"Historically, the learning community has stayed away from informal learning and social learning, and that is where most of the learning is taking place," ASTD CEO Tony Bingham said during an interview promoting his new book, The New Social Learning, with co-author Marcia Conner. "We now have the tools, and the catalysts, to engage [employees] with that kind of learning. I think that is going to help the learning community take it to the next level."

An ASTD and Institute for Corporate Productivity study made a strong business case for using social media to enhance productivity. Millennials found social media tools more helpful in terms of learning and getting work done than Generation X workers or Baby Boomers. More organizations dabbled in social media during 2010, using shared workspaces, social networks, and wikis to deliver learning and development.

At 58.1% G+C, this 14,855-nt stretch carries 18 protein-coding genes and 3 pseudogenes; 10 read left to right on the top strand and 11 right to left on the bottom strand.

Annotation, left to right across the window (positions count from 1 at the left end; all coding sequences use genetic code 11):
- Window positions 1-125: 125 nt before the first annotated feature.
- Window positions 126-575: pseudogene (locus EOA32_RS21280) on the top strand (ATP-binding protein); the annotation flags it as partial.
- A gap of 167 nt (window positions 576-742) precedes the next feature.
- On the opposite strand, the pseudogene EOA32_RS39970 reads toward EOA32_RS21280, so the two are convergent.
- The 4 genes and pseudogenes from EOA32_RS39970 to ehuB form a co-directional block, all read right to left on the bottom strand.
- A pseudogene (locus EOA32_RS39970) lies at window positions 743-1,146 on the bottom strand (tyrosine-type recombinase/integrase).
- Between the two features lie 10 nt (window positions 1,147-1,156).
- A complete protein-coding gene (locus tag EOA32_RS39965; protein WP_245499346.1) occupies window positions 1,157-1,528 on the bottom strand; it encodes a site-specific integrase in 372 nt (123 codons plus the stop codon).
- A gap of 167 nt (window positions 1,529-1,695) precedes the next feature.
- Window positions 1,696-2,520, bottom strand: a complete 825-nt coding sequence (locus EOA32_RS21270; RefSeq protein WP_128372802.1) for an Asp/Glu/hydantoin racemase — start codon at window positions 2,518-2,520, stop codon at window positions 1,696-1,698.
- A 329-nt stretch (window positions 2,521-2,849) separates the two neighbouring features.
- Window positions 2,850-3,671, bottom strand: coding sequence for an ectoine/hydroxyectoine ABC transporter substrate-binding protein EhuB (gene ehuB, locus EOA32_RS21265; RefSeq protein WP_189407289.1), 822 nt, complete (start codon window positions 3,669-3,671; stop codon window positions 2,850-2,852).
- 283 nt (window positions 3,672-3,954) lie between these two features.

"The next generation of workers coming into organizations will demand the ability to work in ways they've already found to enable success," wrote Jeanne Meister and Karie Willyerd in a July 2010 T+D article. "If the learning function does not step up to the task, some other department in the organization will, and the learning function will become irrelevant."

As Daniel Pink wrote in The New Social Learning foreword, social learning will not replace training and employee development, "but it can accomplish what